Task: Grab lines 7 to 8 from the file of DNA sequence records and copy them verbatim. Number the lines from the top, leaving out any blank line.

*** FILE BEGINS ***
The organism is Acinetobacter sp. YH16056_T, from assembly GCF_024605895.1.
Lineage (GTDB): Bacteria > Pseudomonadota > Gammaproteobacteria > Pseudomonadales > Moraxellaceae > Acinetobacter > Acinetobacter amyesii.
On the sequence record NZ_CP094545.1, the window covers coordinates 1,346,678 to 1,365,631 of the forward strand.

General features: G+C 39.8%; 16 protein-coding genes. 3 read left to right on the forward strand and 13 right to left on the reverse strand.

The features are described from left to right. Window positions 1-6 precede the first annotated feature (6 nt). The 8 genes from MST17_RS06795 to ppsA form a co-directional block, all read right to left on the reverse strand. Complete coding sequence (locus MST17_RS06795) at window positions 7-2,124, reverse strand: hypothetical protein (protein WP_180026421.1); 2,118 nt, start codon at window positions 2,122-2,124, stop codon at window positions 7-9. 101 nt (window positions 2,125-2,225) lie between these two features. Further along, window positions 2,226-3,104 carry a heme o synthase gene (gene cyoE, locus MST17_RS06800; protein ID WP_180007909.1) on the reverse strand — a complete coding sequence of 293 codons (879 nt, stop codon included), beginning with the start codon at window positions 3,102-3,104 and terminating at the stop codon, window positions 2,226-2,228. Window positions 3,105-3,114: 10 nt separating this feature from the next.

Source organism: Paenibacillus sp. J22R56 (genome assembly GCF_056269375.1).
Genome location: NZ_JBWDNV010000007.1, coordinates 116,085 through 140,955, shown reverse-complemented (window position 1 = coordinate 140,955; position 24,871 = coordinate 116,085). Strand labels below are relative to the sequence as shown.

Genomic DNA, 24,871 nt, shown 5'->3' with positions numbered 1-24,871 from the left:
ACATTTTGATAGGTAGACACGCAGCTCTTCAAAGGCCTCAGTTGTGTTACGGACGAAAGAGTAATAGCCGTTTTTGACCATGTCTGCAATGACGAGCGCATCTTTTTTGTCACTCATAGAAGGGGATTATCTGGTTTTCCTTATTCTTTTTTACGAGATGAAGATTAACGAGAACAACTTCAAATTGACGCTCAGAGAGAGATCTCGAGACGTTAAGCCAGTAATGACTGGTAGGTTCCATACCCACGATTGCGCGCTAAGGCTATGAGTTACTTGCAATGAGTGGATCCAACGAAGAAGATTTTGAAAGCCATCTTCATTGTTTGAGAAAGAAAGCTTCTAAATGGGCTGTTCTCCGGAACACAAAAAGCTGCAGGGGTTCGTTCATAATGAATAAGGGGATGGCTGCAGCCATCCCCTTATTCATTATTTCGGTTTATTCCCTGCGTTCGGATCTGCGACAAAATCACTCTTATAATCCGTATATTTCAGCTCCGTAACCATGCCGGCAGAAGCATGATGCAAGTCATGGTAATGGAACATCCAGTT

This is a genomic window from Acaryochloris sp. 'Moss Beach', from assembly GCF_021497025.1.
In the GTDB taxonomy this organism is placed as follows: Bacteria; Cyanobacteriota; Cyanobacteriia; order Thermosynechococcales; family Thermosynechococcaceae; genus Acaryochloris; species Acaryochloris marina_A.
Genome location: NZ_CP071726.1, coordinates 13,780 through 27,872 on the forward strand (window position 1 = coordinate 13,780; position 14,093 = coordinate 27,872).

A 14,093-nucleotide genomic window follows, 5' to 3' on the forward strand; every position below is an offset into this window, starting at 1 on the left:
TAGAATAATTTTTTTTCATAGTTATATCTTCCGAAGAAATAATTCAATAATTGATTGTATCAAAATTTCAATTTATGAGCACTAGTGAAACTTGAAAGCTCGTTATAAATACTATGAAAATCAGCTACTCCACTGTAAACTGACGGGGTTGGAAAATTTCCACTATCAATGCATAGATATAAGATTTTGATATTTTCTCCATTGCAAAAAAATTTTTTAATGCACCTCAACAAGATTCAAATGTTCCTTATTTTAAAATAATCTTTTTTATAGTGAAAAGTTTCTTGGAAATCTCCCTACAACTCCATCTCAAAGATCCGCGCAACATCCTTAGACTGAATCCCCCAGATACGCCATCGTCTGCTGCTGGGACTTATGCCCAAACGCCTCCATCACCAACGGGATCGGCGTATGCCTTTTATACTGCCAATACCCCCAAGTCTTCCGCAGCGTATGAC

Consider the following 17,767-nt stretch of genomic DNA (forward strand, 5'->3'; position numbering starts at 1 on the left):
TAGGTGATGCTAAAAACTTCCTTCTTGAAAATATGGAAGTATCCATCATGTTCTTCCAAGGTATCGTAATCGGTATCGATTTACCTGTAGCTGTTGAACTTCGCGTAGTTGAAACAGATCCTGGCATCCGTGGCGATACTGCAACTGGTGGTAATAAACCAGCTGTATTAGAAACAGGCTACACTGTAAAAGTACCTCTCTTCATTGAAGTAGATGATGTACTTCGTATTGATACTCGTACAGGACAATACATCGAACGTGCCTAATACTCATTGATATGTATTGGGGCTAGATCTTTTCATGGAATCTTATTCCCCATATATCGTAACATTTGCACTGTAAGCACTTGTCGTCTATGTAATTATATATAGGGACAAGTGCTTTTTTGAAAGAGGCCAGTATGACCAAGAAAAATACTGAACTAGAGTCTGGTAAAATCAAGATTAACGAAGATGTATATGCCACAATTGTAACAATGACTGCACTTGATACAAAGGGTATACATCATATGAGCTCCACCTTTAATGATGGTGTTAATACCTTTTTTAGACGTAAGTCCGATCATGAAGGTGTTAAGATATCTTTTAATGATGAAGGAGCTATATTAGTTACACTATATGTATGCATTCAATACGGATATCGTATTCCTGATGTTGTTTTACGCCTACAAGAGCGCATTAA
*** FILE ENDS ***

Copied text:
Genome location: NZ_JBWDNV010000007.1, coordinates 116,085 through 140,955, shown reverse-complemented (window position 1 = coordinate 140,955; position 24,871 = coordinate 116,085). Strand labels below are relative to the sequence as shown.

Genomic DNA, 24,871 nt, shown 5'->3' with positions numbered 1-24,871 from the left: